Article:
Citizen group to measure lead around Vero Beach Airport

The GAfuels Blog is written by two private pilots concerned about the future availability of fuels for piston-engine aircraft: Dean Billing, Sisters, Ore., an expert on autogas and ethanol, and Kent Misegades, Cary, N.C., an aerospace engineer and aviation journalist.

A group of concerned citizens in Vero Beach, Fla., calling itself the Airport Oversight Committee, is moving forward on plans to measure lead emissions at public parks near the airport. As described by the group’s spokesman, David Risinger last fall, the intent is to investigate the potential health risks to the public caused by avgas-burning aircraft operated from the airfield, one of the busiest training operations in the country. As reported recently in TCPalm, funds are now being secured for the study which is estimated to cost $10,000.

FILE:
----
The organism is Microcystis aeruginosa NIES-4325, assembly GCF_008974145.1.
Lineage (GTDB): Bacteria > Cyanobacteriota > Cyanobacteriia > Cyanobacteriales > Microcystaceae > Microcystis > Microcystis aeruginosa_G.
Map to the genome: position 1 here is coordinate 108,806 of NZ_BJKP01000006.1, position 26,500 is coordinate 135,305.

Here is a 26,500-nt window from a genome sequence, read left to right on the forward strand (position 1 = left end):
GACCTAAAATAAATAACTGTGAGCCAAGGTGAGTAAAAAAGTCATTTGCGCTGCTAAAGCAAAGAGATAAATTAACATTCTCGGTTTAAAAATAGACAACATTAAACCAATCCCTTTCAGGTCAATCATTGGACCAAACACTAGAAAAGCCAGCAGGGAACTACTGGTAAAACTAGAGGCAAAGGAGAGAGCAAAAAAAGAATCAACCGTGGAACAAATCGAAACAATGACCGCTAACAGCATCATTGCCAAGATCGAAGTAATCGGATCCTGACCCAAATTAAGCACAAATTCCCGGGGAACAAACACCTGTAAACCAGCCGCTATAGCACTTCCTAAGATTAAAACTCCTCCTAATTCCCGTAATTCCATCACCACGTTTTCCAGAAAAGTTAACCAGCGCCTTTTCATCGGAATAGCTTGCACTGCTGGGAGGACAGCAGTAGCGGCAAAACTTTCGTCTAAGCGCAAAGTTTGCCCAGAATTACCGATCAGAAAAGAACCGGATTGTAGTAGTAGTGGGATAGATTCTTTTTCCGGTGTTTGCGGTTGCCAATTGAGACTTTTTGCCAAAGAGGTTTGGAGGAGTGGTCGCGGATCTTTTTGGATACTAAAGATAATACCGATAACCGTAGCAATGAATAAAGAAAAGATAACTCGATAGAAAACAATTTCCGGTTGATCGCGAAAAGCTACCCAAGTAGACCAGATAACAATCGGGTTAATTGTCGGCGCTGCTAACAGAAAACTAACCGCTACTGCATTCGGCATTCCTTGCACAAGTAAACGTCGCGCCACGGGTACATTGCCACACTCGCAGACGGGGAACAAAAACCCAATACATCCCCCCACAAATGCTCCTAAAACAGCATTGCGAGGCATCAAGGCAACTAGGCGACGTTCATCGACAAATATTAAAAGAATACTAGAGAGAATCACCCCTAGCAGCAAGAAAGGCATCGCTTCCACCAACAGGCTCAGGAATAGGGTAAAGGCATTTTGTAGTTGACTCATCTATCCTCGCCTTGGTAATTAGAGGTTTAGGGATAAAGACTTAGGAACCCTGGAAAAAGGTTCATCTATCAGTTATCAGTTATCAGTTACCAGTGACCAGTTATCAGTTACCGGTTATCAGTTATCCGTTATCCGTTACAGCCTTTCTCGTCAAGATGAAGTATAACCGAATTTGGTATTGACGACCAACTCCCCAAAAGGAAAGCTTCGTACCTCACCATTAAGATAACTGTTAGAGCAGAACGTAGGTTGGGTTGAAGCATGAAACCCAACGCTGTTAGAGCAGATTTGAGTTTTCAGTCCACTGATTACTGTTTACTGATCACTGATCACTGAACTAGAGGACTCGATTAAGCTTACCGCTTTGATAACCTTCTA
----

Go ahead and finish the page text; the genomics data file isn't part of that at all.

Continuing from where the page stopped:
In the article, Risinger notes that “Seventy percent of general aviation aircraft are capable of running on ‘mogas’ (unleaded aviation gasoline) upon being issued a supplemental type certificate. Presently, mogas is not offered for sale or consumption at the Vero Beach (Municipal) Airport although it is presently being offered throughout the United States by more than 150 general aviation airports as an alternative to leaded aviation gasoline.”

As your bloggers have often stated, the increased use of Mogas not only reduces the cost of fuel and maintenance for the 70%-80% of piston engine plane owners who can use it, but every gallon of Mogas consumed is one less gallon of leaded avgas that clearly is a cause for concern for some residents living near this important GA airport.

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